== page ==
The regime of Libya’s Moamer Kadhafi has accepted an African Union peace plan designed to the end the current conflict, South African President Jacob Zuma said from Tripoli, as air strikes took out 26 loyalist tanks.
A high-ranking African Union delegation arrived in Libya earlier to try to broker a truce between Moamer Kadhafi and rebels seeking to oust him, with NATO warplanes still in action against regime forces in the stricken port city of Misrata and Ajdabiya in the east.
Kadhafi’s delegation accepted the AU’s proposals, added Zuma, who was set to leave Libya Sunday though other members of the AU delegation would be staying in Tripoli overnight before travelling west to rebel-held Benghazi, 1,000 kilometres (600 miles) east of Tripoli.
“We also in this communique are making a call on NATO to cease the bombings to allow and to give a ceasefire a chance,” Zuma stressed.
So far, the leaders of the uprising have rejected any ceasefire plan which involves leaving either Kadhafi or his sons in power.
In addition to Zuma, the AU delegation includes three other African leaders: Mali’s Amadou Toumani Toure, Mohamed Ould Abdel Aziz of Mauritania and Congo’s Denis Sassou Nguesso.
The African mediators were welcomed to Tripoli by Kadhafi supporters holding the veteran Libyan leader’s picture and waving the green flags of his regime.
They joined the embattled Kadhafi for a photocall outside the Bedouin tent in his Bab al-Aziziya compound before being driven by minibus to greet a crowd of his supporters and then leaving for an undisclosed destination.
The opposition has already said it rejects any ceasefire that would mean Kadhafi or his sons stay in power.
Earlier, the AU mediators reiterated their appeal for “an immediate end to all hostilities” and proposed a transition period to adopt reforms in the insurrection-hit country.
Britain’s former premier Tony Blair earlier Sunday told CNN Kadhafi should not be underestimated.
“Whatever people say about being delusional and so forth, he’s kept that grip there for 40 years,” Blair said on the channel’s “State of the Union” programme.
In Brussels, NATO said it had hit at least 26 regime tanks near Misrata and Ajdabiya.
After destroying 14 tanks around Misrata early in the day, warplanes struck more tanks and anti-aircraft guns in the late afternoon, a NATO official said on condition of anonymity.
Near Ajdabiya, alliance aircraft blasted 11 tanks in the morning and struck one more tank and three military vehicles in the evening.
The alliance had already taken out 15 tanks near Misrata on Friday and Saturday.
“The pressure continues as NATO strikes go on day and night,” the official said.
Earlier, the NATO operation’s commander Lieutenant General Charles Bouchard said: “The situation in Ajdabiya, and Misrata in particular, is desperate for those Libyans who are being brutally shelled by the regime.
“To help protect these civilians we continue to strike these forces hard…” he said in a statement.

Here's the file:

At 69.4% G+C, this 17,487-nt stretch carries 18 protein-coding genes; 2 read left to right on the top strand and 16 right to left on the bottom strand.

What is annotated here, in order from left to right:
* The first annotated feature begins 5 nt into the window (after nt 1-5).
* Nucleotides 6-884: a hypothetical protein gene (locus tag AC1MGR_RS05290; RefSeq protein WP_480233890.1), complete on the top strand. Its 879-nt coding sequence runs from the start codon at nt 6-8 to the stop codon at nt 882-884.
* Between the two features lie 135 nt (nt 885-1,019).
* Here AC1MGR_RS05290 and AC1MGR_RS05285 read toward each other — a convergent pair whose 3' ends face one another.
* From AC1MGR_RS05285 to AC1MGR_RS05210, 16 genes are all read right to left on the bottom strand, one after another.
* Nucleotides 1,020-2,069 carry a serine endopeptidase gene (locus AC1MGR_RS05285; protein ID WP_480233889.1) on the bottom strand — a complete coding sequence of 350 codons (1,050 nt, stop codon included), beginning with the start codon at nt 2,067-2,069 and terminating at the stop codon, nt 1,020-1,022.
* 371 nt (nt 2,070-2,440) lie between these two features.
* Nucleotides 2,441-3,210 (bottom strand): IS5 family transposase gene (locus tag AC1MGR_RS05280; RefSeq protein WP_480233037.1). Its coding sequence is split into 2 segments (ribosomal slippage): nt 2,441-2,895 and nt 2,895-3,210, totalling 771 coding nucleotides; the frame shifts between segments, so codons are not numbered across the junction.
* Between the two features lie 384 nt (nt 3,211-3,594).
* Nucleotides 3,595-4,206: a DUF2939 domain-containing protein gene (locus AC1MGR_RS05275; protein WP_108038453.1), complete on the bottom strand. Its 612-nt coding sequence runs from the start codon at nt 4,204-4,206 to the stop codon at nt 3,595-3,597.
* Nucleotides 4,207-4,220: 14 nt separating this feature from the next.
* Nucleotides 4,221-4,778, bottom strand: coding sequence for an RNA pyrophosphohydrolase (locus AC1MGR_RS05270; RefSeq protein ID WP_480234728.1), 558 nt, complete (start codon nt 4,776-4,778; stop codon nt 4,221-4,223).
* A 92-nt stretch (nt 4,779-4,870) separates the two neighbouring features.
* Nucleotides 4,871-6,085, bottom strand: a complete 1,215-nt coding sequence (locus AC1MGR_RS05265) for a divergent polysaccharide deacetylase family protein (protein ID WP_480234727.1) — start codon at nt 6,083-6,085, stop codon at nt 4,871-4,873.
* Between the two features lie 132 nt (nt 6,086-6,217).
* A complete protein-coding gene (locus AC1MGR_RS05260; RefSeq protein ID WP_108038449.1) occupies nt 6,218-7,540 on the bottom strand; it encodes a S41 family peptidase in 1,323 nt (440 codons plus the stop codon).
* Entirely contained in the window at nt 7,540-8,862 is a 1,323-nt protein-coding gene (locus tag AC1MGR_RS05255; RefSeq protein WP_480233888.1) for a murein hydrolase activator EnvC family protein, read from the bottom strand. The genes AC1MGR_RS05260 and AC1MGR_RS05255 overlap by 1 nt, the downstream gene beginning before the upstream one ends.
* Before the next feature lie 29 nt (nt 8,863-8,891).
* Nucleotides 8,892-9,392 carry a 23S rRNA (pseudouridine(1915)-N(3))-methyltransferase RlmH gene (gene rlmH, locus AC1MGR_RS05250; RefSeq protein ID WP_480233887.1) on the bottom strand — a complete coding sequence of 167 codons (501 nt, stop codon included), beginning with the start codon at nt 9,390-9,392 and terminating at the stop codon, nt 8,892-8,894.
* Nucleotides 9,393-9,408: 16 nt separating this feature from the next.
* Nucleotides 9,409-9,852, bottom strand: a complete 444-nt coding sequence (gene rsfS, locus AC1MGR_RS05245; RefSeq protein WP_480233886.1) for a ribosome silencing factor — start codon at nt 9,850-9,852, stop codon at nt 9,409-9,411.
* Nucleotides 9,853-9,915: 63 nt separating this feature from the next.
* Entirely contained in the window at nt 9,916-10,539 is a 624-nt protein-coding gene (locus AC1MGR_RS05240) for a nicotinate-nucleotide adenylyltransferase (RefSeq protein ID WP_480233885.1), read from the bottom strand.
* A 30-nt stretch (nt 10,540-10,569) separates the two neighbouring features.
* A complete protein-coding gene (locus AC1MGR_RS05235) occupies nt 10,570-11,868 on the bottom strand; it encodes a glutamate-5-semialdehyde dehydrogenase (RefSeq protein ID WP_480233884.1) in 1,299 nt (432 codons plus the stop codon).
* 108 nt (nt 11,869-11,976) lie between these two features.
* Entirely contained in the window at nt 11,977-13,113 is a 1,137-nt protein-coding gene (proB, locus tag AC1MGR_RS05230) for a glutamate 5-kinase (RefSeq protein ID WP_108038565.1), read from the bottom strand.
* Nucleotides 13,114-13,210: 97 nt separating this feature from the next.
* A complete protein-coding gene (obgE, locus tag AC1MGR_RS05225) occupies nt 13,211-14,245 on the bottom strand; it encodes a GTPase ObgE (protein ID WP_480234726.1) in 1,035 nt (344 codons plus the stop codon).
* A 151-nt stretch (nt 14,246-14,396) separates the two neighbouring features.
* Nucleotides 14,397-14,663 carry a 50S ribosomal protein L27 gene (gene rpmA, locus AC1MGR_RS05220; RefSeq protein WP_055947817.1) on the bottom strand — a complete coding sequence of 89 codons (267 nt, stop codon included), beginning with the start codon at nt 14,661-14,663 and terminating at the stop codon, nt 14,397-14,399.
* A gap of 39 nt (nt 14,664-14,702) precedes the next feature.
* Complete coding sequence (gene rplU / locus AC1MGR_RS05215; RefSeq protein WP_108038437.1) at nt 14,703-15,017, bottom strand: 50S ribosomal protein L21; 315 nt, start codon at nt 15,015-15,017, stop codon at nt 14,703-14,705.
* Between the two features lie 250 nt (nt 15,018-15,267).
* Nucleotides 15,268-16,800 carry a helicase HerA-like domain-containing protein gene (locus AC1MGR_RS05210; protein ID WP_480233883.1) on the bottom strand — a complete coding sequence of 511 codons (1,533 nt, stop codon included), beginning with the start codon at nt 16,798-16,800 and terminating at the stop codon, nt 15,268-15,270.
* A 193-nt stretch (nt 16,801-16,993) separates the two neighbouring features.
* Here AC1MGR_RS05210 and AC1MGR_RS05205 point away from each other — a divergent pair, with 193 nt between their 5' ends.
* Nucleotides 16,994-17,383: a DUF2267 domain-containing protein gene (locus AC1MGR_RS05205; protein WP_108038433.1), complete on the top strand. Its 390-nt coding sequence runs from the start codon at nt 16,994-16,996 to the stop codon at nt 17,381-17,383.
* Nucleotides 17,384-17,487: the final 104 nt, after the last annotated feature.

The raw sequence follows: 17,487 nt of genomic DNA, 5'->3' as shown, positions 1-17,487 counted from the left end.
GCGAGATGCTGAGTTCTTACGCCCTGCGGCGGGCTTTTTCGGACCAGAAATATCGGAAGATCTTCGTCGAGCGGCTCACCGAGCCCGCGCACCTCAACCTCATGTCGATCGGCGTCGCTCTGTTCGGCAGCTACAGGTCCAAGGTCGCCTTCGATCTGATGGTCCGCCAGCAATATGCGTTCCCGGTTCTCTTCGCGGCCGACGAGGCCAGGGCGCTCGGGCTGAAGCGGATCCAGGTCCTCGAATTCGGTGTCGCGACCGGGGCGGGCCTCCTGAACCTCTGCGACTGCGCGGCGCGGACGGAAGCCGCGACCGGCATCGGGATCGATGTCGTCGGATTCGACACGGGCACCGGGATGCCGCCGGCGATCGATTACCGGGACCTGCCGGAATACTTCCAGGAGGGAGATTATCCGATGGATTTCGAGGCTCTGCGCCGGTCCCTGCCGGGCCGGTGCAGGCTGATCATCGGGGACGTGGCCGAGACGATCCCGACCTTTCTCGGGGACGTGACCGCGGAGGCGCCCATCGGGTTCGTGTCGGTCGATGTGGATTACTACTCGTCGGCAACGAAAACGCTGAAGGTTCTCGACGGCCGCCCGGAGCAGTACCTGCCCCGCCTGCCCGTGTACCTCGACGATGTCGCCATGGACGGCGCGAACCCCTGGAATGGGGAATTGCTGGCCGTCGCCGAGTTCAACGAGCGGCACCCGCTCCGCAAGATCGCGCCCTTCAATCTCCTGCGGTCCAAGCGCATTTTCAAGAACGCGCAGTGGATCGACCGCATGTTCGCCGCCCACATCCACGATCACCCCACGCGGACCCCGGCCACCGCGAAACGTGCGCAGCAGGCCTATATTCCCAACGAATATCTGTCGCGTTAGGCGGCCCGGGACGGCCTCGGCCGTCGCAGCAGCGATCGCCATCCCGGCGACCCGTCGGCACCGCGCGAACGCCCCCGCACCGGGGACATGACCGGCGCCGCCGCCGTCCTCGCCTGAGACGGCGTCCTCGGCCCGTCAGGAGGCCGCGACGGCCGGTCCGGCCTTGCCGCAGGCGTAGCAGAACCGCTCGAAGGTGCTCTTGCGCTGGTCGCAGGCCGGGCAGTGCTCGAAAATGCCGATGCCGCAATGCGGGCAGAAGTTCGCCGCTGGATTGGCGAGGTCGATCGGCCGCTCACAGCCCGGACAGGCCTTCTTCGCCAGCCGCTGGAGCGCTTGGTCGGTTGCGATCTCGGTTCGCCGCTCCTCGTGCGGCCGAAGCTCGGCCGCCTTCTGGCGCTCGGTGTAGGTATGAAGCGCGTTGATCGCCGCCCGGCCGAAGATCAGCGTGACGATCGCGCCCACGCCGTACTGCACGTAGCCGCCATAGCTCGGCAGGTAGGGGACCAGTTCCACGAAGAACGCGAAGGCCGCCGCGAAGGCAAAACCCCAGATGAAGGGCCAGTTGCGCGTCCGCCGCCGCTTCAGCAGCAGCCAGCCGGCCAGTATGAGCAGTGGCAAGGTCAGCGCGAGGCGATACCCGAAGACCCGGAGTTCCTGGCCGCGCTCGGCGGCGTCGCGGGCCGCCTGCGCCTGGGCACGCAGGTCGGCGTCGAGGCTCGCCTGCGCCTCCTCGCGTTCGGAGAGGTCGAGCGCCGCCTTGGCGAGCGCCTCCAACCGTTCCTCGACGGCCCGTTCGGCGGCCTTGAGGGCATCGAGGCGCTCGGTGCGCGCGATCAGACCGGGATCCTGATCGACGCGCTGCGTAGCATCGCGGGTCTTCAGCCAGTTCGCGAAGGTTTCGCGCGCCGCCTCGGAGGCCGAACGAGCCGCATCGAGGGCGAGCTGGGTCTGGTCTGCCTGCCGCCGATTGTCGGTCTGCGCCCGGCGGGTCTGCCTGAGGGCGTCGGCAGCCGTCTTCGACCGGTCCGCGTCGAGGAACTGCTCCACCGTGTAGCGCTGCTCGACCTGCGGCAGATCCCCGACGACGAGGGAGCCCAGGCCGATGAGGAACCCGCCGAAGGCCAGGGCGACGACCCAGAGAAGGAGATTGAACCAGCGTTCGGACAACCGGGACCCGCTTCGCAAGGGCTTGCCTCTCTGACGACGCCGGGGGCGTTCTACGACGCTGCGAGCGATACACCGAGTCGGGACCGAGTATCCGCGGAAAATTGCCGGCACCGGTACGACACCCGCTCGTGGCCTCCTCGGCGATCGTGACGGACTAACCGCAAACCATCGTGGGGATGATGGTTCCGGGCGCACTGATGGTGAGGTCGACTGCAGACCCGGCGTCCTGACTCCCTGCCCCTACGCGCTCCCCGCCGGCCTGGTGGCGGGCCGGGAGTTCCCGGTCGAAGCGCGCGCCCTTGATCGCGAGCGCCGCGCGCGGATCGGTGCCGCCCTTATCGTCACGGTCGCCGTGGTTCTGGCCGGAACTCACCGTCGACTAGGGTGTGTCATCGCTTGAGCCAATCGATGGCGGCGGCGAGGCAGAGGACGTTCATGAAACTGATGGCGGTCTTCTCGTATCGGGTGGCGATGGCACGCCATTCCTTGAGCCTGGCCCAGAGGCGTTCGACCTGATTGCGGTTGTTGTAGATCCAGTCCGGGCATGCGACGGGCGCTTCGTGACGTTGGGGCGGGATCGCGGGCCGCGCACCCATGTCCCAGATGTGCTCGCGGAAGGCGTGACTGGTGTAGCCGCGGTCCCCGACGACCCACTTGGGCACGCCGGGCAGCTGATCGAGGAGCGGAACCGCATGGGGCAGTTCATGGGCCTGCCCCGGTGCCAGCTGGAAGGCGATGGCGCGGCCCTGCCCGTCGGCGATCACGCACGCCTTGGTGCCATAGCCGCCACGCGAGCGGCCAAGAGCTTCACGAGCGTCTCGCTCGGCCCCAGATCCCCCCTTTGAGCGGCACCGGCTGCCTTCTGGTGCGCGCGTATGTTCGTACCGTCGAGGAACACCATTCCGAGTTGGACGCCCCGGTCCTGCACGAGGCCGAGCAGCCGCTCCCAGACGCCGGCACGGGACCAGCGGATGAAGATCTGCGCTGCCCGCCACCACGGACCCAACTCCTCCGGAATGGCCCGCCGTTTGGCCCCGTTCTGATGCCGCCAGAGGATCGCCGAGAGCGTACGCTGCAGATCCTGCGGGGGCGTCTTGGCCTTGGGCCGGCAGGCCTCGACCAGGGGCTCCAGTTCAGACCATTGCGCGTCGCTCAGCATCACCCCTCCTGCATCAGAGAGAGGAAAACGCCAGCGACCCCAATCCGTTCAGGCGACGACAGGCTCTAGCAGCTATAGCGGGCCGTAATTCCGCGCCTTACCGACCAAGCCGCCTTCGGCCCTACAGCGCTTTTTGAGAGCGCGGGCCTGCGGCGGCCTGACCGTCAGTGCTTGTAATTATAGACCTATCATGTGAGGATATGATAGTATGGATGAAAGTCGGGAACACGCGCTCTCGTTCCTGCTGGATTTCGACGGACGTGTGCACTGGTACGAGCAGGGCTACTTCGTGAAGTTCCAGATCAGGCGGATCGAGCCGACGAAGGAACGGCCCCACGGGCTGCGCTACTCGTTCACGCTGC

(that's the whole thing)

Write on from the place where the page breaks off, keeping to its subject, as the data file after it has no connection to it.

“We are hitting the regime logistics facilities as well as their heavy weapons because we know Kadhafi is finding it hard to sustain his attacks on civilians.”
In Geneva, the international Red Cross expressed concern about several thousand foreign migrants stranded in Misrata.
The group was found living under tarpaulins and shelters by an International Committee of the Red Cross team that entered the city by sea for a day to evaluate medical conditions and aid needs, an ICRC spokeswoman said.
Elsewhere on the battlefield, rebels said on Sunday they had captured 15 Algerian mercenaries and killed another three during fierce fighting in Ajdabiya the previous day.
Medics also said at least 12 rebels were killed in and around Ajdabiya over the weekend.
Officials at Benghazi’s Jala hospital said it had received nine “martyrs” from the fighting and 14 wounded, and a doctor at Al-Hawwara hospital said it had received three dead and three wounded.
A doctor at Misrata hospital gave AFP the same death toll for Saturday, saying they included civilians, while putting the number of wounded at 25.
The doctor said the hospital had received three bodies on Sunday, two rebels and a civilian, adding it was possible there could be more fatalities at other medical facilities.
Western strikes against regime forces began on March 19 under a UN mandate to protect the population after Kadhafi unleashed his security forces to quell pro-democracy protests.
NATO took control of the operation on March 31.
Libyan rebels have criticised NATO in recent days, accusing the alliance of failing to protect the people of Misrata.
But NATO says it is picking up the pace of air strikes.
Loud explosions rocked Ajdabiya for a second day on Sunday, as rebels advanced cautiously after suffering a major reverse at the hands of loyalists.
Rebel spokesman Shamsiddin Abdulmolah told AFP in Benghazi that 18 men they captured near Ajdabiya were not carrying identification, but “they said they were Algerian and they had Algerian accents.”
“They were claiming to be selling hashish… and they had hashish with them. This is the whole crazy thing about it,” he said.
He also said several Algerian ID cards and passports were found in a nearby building in Ajdabiya.
In Algiers, foreign ministry spokesman Amar Belani categorically denied Algerian involvement “in this alleged mercenary operation.”
An Associated Press photographer, 35-year-old Indian Altaf Qadri, who was reported missing near Ajdabiya, was located unharmed, AP said on Sunday.
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